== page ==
Minke whales are more or less loners, as is common with baleen whales, but they do sometimes gather in smaller groups with 2–3 individuals when feeding or travelling. They can often be seen in larger groups in small areas if food is abundant. They usually return to familiar feeding grounds every summer. Studies of minke whales in the Faxaflói bay have shown that certain animals return year after year. Females are usually the first to appear in the feeding grounds around Iceland, and the number of males increases as the summer progresses. Minke whales can use a number of gulping techniques when feeding, although each individual tends to specialize in a single hunting technique. Minke whales are quite curious and sneak up on boats, dive under them and then stick their heads up out of the sea. Such whales are called spy-hoppers. Minke whales sometimes propel themselves at speed from the deep, leap to considerable heights and then crash back down with huge splashes. Some say that the minke whales are are trying to get rid of whale lice with this behavior, although the reason for this energy intensive but enjoyable behavior is not known.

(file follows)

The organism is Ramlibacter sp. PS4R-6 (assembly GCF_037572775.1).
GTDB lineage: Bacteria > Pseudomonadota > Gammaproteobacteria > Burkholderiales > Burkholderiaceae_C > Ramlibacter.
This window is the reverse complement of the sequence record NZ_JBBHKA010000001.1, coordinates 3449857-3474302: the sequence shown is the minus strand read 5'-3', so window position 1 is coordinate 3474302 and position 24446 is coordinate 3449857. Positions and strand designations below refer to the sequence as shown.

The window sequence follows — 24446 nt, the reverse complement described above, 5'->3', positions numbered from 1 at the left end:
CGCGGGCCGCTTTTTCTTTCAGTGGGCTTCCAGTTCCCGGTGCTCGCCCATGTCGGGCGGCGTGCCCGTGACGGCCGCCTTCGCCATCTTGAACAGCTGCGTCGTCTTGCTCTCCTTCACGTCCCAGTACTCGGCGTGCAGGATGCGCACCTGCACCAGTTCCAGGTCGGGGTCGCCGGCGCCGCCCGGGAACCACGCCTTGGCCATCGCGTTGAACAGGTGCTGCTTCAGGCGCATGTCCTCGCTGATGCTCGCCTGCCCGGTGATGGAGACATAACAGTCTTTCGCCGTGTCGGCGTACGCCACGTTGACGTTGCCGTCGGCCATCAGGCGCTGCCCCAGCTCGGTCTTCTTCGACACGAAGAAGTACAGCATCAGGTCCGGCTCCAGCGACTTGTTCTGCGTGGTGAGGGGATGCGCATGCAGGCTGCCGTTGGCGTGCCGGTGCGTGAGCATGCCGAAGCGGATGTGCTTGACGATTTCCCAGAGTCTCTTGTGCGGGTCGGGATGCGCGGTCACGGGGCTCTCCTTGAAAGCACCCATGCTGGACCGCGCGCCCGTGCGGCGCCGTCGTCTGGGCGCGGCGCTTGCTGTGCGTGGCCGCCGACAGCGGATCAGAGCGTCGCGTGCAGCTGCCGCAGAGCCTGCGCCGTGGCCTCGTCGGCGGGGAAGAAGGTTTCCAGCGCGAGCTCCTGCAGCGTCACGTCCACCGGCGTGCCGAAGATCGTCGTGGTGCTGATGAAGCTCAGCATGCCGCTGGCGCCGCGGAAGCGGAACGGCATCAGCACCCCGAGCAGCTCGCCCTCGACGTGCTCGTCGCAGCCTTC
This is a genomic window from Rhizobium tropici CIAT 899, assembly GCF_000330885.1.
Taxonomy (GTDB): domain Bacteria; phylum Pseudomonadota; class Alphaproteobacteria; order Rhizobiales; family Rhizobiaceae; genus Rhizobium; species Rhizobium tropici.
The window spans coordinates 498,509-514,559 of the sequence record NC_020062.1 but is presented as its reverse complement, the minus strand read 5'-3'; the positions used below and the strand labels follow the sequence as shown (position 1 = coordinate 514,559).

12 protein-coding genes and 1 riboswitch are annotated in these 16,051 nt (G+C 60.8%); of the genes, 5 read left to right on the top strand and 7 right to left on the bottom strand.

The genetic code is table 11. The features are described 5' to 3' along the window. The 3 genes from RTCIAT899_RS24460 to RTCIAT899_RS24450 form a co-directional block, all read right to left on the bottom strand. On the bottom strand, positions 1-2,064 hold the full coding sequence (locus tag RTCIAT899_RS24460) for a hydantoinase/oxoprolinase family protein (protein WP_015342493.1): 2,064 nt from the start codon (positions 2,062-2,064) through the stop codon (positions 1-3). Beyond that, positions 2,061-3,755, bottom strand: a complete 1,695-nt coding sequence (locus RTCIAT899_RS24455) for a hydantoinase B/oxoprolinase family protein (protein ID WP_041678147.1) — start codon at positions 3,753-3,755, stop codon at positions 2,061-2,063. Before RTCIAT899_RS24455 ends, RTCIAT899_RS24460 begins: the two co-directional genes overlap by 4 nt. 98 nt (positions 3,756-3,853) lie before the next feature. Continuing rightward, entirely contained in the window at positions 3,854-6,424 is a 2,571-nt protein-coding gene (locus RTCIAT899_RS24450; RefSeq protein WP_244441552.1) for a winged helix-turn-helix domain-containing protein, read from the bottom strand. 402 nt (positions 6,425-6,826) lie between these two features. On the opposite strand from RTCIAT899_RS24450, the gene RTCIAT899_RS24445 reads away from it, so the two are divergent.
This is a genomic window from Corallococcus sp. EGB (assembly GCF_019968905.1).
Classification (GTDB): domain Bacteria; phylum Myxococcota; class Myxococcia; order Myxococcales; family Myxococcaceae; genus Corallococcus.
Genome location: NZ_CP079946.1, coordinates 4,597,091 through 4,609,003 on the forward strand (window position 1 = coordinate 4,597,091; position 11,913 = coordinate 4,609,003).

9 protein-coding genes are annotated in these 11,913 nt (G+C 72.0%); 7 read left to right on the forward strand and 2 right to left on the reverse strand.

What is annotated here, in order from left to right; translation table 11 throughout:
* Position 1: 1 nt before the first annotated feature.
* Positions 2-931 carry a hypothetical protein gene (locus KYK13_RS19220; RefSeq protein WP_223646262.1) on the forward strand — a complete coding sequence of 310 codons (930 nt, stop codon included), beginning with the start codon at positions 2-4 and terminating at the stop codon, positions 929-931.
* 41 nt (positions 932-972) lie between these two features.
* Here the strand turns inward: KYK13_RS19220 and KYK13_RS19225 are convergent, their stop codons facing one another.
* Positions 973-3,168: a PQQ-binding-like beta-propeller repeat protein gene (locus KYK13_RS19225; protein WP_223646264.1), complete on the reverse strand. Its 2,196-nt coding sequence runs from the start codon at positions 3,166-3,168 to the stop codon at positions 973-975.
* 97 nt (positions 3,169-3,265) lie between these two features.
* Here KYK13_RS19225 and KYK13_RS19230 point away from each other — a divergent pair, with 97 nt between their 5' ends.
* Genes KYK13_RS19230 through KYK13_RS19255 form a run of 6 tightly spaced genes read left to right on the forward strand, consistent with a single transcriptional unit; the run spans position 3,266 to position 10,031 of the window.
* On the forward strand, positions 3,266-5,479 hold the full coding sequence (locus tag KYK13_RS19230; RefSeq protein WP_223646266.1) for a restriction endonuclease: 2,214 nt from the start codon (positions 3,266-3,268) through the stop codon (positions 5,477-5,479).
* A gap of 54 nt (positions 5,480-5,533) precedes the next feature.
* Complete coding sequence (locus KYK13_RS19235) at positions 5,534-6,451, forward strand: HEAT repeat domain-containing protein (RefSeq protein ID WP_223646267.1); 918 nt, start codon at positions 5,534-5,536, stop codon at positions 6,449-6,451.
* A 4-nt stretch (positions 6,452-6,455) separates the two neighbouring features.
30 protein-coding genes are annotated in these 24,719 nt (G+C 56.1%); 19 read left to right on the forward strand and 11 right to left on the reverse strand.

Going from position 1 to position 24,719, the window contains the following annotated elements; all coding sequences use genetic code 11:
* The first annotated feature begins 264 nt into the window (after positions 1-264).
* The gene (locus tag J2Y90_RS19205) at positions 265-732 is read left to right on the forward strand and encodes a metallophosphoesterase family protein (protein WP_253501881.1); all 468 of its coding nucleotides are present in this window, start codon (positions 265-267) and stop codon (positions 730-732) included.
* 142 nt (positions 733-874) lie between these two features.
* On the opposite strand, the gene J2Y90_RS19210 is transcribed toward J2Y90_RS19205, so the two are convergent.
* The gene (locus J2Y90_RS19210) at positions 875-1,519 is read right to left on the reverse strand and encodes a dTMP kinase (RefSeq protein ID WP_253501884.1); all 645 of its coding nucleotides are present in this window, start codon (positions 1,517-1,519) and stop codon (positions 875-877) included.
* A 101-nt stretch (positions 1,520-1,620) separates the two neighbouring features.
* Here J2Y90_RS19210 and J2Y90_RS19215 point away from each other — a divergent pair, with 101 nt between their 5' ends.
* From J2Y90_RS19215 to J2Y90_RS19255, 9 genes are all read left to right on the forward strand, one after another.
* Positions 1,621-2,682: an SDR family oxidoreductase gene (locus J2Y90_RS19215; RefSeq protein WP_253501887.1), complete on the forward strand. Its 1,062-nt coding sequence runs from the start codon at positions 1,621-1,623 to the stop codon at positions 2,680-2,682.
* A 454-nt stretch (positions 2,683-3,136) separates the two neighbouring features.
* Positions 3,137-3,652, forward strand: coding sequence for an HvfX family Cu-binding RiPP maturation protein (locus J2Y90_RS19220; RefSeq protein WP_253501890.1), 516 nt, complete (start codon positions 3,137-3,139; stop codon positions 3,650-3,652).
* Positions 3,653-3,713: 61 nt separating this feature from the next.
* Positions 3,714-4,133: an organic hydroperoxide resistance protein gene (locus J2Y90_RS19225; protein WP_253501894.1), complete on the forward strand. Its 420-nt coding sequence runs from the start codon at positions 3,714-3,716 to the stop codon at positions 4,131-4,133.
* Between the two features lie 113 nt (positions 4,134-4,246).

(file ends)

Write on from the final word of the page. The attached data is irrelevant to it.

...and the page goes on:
Minke whale dives are usually of short duration, or 3–10 minutes at a time, although they can dive for up to half an hour. They seldom dive deeper than 100 m (328 ft.). Minke whales can swim quite fast and can achieve up to 40 kph (25 mph) in short bursts. They have considerable endurance and can maintain speeds of 15–30 kph (9-19 mph) for up to an hour. This shows how well adapted their bodies are to water, as the water resistance is kept to an absolute minimum. The body shape and muscle mass of minke whales allow them to reach considerable speeds and to maintain such speed for quite some time without spending too much effort. Minke whales take advantage of their endurance to out-pace killer whales. Their endurance is their main protection against predators.